This option is based on the logic that increased penalties for trafficking would act as a deterrent. The experience of other countries that have adopted this policy is not very encouraging. In 1989, President Bush committed $7.9 billion to the 'War on Drugs' in the United States, despite clear evidence that law enforcement was failing to restrict illegal drug availability and use.

Some reasons have been put forward as to why illegal drug use appears to be so unresponsive to harshness of law enforcement measures:

· Harsher penalties lead to increased drug prices. This increases the incentive for people to join the illegal trade because of the substantial profits to be made.

· Most drug traffickers do not consider the possible risks, and if they do it is usually in terms of whether or not they will get caught, rather than the possible penalties. Therefore, unless the risk of detection is high, the increased penalties are unlikely to deter drug traffickers.

Prescription Model

Some people argue that the main problems caused by illegal drugs (in particular, heroin) could be overcome by the establishment of a prescription system. The drug would be available to registered users on prescription. The drug user would have to periodically attend a doctor or clinic to get a renewal of their prescription.

Supporters of this model argue that the legalised supply of heroin by prescription would:

  • reduce the demand for illegal heroin;
  • undercut the illicit market;
  • increase the number of identified drug users who could then receive treatment and other help;
  • and reduce the need for users to commit theft and other crimes to support their addiction.

Opponents of this model argue that it supports drug use, and does not offer any encouragement for users to stop their drug taking. It is argued that drug users would be very well off, with cheap, clean heroin, subsidised by the taxpayer, available to them.

Not all drug users use regularly or are dependent. Recreational and irregular users would fall outside the guidelines of the program. They would either have to continue to obtain their drugs illegally, or would have to increase their habit so as to be eligible to obtain a prescription.


The term decriminalisation has been used in a number of different ways, to mean anything from reducing the penalties attached to drug offences, to completely removing all drug offences from legislation.

Decriminalisation can be dealt with in the manner of a fine. However, it is generally argued for in relation to minor drug offences such as possession. More serious drug offences, such as drug trafficking, remain major crimes and (consequently) incur harsh penalties.

Decriminalisation of cannabis use has occurred in South Australia and the ACT. An 'expiation notice' system has been introduced where a fine is imposed for possessing small quantities. So far, there has been no indication that the level of cannabis use in those states has significantly increased.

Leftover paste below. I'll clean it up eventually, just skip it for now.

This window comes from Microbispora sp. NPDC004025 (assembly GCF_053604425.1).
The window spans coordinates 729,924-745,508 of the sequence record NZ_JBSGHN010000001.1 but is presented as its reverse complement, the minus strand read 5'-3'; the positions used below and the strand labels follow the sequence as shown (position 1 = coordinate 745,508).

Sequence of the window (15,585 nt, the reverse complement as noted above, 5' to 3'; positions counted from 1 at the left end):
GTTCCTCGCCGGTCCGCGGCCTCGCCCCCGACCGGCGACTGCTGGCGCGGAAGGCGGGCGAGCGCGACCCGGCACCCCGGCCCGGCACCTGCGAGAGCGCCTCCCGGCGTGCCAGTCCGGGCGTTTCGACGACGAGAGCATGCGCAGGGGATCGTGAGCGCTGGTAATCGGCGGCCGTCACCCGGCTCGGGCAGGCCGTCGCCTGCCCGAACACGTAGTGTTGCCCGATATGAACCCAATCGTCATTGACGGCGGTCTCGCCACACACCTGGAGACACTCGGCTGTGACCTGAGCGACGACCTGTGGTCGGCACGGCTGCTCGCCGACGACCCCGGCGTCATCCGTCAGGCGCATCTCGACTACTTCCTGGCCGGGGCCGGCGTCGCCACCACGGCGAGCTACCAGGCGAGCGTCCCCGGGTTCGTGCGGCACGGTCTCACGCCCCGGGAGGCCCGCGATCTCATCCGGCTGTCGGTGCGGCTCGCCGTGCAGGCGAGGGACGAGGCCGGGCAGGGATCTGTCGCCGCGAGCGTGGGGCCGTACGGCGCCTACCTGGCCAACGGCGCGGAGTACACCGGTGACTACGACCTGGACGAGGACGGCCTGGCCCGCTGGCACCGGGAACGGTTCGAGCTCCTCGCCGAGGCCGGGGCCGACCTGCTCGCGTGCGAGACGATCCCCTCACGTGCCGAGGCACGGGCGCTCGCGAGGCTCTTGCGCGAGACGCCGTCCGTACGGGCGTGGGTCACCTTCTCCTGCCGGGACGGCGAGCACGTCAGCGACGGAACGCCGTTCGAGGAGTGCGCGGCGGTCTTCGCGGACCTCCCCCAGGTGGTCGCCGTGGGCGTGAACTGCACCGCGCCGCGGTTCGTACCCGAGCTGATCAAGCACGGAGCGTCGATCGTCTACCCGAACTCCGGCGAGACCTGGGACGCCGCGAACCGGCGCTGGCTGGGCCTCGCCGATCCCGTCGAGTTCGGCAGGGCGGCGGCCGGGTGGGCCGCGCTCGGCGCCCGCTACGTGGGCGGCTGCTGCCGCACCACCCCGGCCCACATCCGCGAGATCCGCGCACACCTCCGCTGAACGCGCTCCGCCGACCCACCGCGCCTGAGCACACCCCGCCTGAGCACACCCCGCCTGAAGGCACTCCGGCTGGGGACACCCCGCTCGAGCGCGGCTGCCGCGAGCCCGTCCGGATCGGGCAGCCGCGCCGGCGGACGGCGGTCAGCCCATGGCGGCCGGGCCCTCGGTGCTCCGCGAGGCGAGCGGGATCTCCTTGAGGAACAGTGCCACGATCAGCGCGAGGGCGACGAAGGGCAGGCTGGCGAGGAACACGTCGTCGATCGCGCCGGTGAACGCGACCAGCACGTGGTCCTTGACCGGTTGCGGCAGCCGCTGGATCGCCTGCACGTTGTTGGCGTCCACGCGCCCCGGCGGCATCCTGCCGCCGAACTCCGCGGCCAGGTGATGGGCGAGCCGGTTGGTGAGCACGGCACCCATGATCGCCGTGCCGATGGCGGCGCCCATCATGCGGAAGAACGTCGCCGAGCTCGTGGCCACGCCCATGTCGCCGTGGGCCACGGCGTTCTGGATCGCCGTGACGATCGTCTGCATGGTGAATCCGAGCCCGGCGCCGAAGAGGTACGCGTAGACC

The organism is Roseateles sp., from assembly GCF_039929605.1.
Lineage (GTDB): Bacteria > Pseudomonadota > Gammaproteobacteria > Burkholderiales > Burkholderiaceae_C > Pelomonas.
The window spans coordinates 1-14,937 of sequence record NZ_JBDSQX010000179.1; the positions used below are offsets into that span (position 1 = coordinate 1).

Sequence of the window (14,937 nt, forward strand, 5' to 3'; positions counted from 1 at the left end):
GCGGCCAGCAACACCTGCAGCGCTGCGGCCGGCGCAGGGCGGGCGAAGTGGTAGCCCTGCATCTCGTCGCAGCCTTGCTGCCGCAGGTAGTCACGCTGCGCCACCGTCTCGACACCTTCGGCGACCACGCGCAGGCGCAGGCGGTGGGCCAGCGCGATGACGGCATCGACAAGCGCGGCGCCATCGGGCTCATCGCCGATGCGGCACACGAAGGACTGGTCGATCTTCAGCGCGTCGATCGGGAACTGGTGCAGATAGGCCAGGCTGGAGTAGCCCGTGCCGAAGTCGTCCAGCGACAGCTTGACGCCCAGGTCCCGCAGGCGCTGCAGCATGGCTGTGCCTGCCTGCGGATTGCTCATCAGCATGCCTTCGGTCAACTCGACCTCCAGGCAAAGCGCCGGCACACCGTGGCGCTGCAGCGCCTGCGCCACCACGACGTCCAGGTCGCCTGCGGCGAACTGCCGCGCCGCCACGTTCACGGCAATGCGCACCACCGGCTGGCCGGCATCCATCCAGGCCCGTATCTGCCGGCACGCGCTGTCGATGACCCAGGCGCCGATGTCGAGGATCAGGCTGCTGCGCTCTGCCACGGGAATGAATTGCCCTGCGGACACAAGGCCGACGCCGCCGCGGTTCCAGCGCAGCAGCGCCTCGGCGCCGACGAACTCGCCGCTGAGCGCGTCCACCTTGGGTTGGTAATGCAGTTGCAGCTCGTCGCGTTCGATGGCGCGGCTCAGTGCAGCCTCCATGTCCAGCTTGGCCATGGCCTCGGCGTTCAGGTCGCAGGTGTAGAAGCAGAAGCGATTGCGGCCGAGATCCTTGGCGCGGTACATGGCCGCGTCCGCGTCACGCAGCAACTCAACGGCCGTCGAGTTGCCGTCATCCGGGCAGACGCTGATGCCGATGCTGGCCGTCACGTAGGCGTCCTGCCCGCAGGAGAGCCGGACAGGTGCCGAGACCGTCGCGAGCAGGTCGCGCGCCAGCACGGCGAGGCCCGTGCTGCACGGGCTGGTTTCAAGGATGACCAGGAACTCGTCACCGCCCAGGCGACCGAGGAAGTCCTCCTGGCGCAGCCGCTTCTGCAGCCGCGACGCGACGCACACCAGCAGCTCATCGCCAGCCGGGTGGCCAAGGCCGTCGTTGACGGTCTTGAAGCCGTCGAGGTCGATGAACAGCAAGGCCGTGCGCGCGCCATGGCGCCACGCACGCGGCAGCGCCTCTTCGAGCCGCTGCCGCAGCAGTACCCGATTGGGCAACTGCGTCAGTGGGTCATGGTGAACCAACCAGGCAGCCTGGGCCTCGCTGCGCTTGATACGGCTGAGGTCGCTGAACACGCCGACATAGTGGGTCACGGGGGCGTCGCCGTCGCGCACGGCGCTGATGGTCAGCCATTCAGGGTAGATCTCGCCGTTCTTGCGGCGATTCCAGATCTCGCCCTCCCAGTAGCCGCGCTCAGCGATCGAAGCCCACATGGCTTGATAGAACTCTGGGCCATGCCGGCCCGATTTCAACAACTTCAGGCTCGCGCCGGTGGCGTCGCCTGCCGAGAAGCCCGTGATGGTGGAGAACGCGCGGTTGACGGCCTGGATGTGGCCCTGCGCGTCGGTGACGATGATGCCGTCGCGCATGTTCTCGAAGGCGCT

Decriminalisation would save on law enforcement efforts and on court costs. The major argument against decriminalisation is the concern that it would lead to a substantial increase in the use of those drugs that were decriminalised. (People can still be dealt with harshly under decriminalisation, however; fines can be difficult to meet, especially for some drug users whose financial assets may be limited.)

Public support

Any changes to drug policy require community support if they are to be effective. A recent survey showed that there is not general community support for a relaxation of drug laws. Over 91 per cent of people opposed proposals to legalise the personal use of heroin, amphetamines (92 per cent), cocaine (92 per cent), while 55 per cent opposed legalising cannabis. Increasing the penalties for the sale or supply of these illegal drugs was well supported (heroin 88 per cent, amphetamines 86 per cent, cocaine 86 per cent and cannabis/marijuana 63 per cent).

Source: NDS National Drug Strategy Survey 1995

Where to from here?

There are no simple solutions to the illegal drug problem. The debate surrounding illegal drug use, which is frequently controversial, is valuable to provide a greater understanding of the issues. This is vital if politicians, legislators and the public are to make the right decisions regarding illegal drugs.

It is clear that law enforcement strategies alone will not solve the 'drug problem'. A combination of strategies, including community education and development, and legal initiatives, are needed to reduce the harms associated with drug misuse.

There are many unanswered questions about what effects changes to drug policy would have. Only by carefully examining the options, carrying out research and investigating the impact that changes have had in other countries, will we be in a position to choose the best way to address illegal drug issues in our society.